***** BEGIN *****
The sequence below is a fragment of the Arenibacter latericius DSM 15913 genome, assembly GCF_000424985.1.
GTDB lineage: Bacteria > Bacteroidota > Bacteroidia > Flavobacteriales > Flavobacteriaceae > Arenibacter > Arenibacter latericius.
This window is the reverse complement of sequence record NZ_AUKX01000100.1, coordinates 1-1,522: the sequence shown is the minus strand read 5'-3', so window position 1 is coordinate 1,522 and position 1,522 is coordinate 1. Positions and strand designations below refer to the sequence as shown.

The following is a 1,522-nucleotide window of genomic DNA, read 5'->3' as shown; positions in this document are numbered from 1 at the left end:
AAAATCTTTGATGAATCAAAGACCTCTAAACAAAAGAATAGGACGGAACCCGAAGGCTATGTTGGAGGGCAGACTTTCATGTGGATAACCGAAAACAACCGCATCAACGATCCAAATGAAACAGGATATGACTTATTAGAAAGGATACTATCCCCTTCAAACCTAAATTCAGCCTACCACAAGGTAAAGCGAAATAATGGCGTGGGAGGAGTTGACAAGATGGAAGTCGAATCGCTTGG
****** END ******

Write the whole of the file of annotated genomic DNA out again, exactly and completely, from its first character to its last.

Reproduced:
The sequence below is a fragment of the Arenibacter latericius DSM 15913 genome, assembly GCF_000424985.1.
GTDB lineage: Bacteria > Bacteroidota > Bacteroidia > Flavobacteriales > Flavobacteriaceae > Arenibacter > Arenibacter latericius.
This window is the reverse complement of sequence record NZ_AUKX01000100.1, coordinates 1-1,522: the sequence shown is the minus strand read 5'-3', so window position 1 is coordinate 1,522 and position 1,522 is coordinate 1. Positions and strand designations below refer to the sequence as shown.

The following is a 1,522-nucleotide window of genomic DNA, read 5'->3' as shown; positions in this document are numbered from 1 at the left end:
AAAATCTTTGATGAATCAAAGACCTCTAAACAAAAGAATAGGACGGAACCCGAAGGCTATGTTGGAGGGCAGACTTTCATGTGGATAACCGAAAACAACCGCATCAACGATCCAAATGAAACAGGATATGACTTATTAGAAAGGATACTATCCCCTTCAAACCTAAATTCAGCCTACCACAAGGTAAAGCGAAATAATGGCGTGGGAGGAGTTGACAAGATGGAAGTCGAATCGCTTGG